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VIDEO: Joan Borysenko on Sitting with Our Darkest Moments

Moving through a Place between "No Longer" and "Not Yet"

Joan Borysenko • No Comments

In our stressful, tech-obsessed, and data-based world, psychologist Joan Borysenko reminds us that the nonlinear, nonquantitative wisdom of the heart and spirit is the source of peace, healing, and joy. In the following clip from her Symposium keynote, she explains how resilience is more than just "bouncing back"—it's transformative.

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VIDEO: Using the Arts in Trauma Treatment

Expressive Art Therapist Cathy Malchiodi Weighs In

Cathy Malchiodi, Lauren Dockett • No Comments

Psychotherapy Networker’s Lauren Dockett speaks with influential art and expressive art therapist Cathy Malchiodi about the broadening of her her field, how talk therapists can incorporate the arts to help clients connect and express, and why her work resonates so well with trauma clients.

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The Cure Myth

We Need to Start Treating Anxiety and Depression as Chronic Conditions

Margaret Wehrenberg • No Comments

By Margaret Wehrenberg - I’ve begun to put aside my idealized view that unless people overcome their difficulties once and for all, therapy is somehow a failure. That perspective seems simplistic and disconnected from the realities of what psychotherapy can actually provide. Evidence continues to accumulate that many people who have anxiety and depression suffer bouts of it all their lives, even after a good response to therapy.

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A Polyvagal Primer

A Three-Part Exercise That Taps Into the Nervous System to Create Safety and Trust

Deb Dana • No Comments

By Deb Dana - The three elements of our autonomic nervous system—ventral, sympathetic, and dorsal—act as our largely subconscious surveillance system, working in the background to read subtle signals of safety or threat. That’s why I help clients create a clear map of their own autonomic nervous systems, so they become aware of their patterns of response to ease and distress.

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Helping Clients Befriend Themselves

A Sensorimotor Approach to Dealing with Self-Hatred

Janina Fisher • No Comments

By Janina Fisher - No matter how much we're loved and valued in our adult lives, judgmental parts within us are standing ready to condemn us as inadequate or undeserving. Using Sensorimotor Psychotherapy, I help clients suffering from self-hatred befriend the parts they unconsciously disown.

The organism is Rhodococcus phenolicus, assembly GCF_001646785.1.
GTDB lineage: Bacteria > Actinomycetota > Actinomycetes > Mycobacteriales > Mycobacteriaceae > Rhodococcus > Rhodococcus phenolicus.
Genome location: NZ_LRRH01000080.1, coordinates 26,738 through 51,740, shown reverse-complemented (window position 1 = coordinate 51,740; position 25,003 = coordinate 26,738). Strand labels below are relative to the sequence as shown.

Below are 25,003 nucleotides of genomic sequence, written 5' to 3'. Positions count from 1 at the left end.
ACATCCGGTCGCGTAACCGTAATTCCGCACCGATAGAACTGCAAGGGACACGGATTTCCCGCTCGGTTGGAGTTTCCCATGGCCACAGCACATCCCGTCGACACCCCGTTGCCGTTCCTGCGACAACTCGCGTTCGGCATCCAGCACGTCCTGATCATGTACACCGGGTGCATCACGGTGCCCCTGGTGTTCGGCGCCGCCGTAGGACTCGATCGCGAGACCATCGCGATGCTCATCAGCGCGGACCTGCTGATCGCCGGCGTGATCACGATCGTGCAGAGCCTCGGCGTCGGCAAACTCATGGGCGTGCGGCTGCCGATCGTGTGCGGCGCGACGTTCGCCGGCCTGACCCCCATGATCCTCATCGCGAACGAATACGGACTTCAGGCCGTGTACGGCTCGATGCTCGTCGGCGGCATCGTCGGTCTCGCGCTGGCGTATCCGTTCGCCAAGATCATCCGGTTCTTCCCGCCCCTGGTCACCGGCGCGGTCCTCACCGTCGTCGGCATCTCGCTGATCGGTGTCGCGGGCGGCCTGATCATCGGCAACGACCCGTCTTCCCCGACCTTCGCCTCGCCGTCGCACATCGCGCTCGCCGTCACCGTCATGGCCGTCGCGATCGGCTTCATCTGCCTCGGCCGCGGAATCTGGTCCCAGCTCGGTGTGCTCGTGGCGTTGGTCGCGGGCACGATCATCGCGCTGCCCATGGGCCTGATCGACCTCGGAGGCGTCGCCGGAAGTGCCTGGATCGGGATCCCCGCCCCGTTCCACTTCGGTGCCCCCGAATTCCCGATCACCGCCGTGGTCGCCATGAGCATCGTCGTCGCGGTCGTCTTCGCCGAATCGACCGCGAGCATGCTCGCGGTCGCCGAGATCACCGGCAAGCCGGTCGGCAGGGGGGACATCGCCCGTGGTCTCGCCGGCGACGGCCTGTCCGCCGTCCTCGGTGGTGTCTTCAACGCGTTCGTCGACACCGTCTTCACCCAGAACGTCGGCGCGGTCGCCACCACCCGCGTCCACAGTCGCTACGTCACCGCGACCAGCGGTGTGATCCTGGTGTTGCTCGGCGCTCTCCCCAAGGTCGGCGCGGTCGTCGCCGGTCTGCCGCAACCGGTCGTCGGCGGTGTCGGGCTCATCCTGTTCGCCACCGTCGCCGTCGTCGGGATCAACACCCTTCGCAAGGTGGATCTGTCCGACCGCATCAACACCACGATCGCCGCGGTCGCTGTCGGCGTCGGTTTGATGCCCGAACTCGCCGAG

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So Your Client Is Having an Affair...

Should You Be a Secret-Keeper or is Honesty the Best Policy?

Michele Scheinkman • No Comments

By Michele Scheinkman - Underlying the perceived magnitude of an affair is an idealized view of marriage as the "shelter" in our lives, with a primary function of providing emotional security and attunement. I've found it perplexing that, although we live in an ostensibly liberal and sexually permissive society, therapists typically have one-track minds regarding how to approach infidelity.

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VIDEO: When Our Clients Help Us Overcome Our Greatest Fears

A Therapist Shares Her Most Memorable Clinical Experience

Lynn Lyons • No Comments

Not all professional growth experiences come from classes, workshops, and consultation groups. Sometimes our clients can expand our comfort zones and teach us more about ourselves than we ever thought possible. Here, Lynn Lyons shares a moving, often hilarious, story about how her young client helped her become a stronger person and a better therapist.

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Therapy, the Conversational Craft

Strategies for Improving Your Therapeutic Conversation Skills

William Doherty • No Comments

By Bill Doherty - In this era of medical necessity and evidence-based therapies, it's easy to lose sight of the basic truth that psychotherapy is a special form of conversation: we heal not through prescriptions and procedures, but through talking and listening. What if we think of therapy as a conversational craft that we hone over a career with our clients and with a community of conversational healers?

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Using Neuroscience in Therapy

Shifting Emotional States in an Instant

Frank Anderson • No Comments

By Frank Anderson - Most extreme reactions resulting from trauma fall under one of two categories: sympathetic hyperarousal and parasympathetic blunting. Understanding what happens in the nervous system when clients experience either orients me on how to go beyond my immediate reactions when confronted with trauma symptoms in the therapy room.

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VIDEO: What Infidelity Looks Like

All Types of Cheating Have This in Common

Tammy Nelson • No Comments

Of course, sexual affairs are red flags for infidelity, but there are common elements that make any outside relationship an infidelity. Sex therapist Tammy Nelson explains what they are and how to spot them.

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